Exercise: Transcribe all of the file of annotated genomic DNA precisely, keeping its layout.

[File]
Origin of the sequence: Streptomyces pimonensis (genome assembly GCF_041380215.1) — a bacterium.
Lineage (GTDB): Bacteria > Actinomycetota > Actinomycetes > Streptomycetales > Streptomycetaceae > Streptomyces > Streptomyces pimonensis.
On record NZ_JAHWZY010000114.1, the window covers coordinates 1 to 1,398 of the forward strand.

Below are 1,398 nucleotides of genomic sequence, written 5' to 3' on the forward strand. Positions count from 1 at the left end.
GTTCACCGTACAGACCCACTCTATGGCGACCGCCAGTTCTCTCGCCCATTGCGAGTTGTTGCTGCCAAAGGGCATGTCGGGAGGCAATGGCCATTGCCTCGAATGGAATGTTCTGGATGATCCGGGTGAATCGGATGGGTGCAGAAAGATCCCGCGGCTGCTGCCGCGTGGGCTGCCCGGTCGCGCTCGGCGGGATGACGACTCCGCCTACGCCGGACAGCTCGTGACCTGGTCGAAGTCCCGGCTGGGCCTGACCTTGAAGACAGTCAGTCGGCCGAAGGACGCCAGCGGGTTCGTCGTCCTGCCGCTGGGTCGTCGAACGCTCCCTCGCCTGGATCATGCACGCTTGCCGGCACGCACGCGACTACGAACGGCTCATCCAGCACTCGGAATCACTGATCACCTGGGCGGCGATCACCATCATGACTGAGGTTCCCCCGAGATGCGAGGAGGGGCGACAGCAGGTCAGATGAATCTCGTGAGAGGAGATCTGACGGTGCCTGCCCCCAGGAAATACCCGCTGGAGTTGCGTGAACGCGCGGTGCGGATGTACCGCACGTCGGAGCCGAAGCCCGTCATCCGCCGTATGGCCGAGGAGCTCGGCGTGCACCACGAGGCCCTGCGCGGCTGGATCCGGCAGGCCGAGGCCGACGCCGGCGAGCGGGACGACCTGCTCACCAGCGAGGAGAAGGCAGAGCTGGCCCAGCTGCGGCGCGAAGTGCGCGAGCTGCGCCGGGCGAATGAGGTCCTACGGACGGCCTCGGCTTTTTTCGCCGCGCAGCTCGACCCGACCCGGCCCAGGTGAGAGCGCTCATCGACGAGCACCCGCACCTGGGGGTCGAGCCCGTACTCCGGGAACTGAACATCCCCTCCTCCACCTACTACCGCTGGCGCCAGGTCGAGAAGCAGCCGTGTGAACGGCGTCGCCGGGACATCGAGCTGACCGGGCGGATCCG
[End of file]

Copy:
Origin of the sequence: Streptomyces pimonensis (genome assembly GCF_041380215.1) — a bacterium.
Lineage (GTDB): Bacteria > Actinomycetota > Actinomycetes > Streptomycetales > Streptomycetaceae > Streptomyces > Streptomyces pimonensis.
On record NZ_JAHWZY010000114.1, the window covers coordinates 1 to 1,398 of the forward strand.

Below are 1,398 nucleotides of genomic sequence, written 5' to 3' on the forward strand. Positions count from 1 at the left end.
GTTCACCGTACAGACCCACTCTATGGCGACCGCCAGTTCTCTCGCCCATTGCGAGTTGTTGCTGCCAAAGGGCATGTCGGGAGGCAATGGCCATTGCCTCGAATGGAATGTTCTGGATGATCCGGGTGAATCGGATGGGTGCAGAAAGATCCCGCGGCTGCTGCCGCGTGGGCTGCCCGGTCGCGCTCGGCGGGATGACGACTCCGCCTACGCCGGACAGCTCGTGACCTGGTCGAAGTCCCGGCTGGGCCTGACCTTGAAGACAGTCAGTCGGCCGAAGGACGCCAGCGGGTTCGTCGTCCTGCCGCTGGGTCGTCGAACGCTCCCTCGCCTGGATCATGCACGCTTGCCGGCACGCACGCGACTACGAACGGCTCATCCAGCACTCGGAATCACTGATCACCTGGGCGGCGATCACCATCATGACTGAGGTTCCCCCGAGATGCGAGGAGGGGCGACAGCAGGTCAGATGAATCTCGTGAGAGGAGATCTGACGGTGCCTGCCCCCAGGAAATACCCGCTGGAGTTGCGTGAACGCGCGGTGCGGATGTACCGCACGTCGGAGCCGAAGCCCGTCATCCGCCGTATGGCCGAGGAGCTCGGCGTGCACCACGAGGCCCTGCGCGGCTGGATCCGGCAGGCCGAGGCCGACGCCGGCGAGCGGGACGACCTGCTCACCAGCGAGGAGAAGGCAGAGCTGGCCCAGCTGCGGCGCGAAGTGCGCGAGCTGCGCCGGGCGAATGAGGTCCTACGGACGGCCTCGGCTTTTTTCGCCGCGCAGCTCGACCCGACCCGGCCCAGGTGAGAGCGCTCATCGACGAGCACCCGCACCTGGGGGTCGAGCCCGTACTCCGGGAACTGAACATCCCCTCCTCCACCTACTACCGCTGGCGCCAGGTCGAGAAGCAGCCGTGTGAACGGCGTCGCCGGGACATCGAGCTGACCGGGCGGATCCG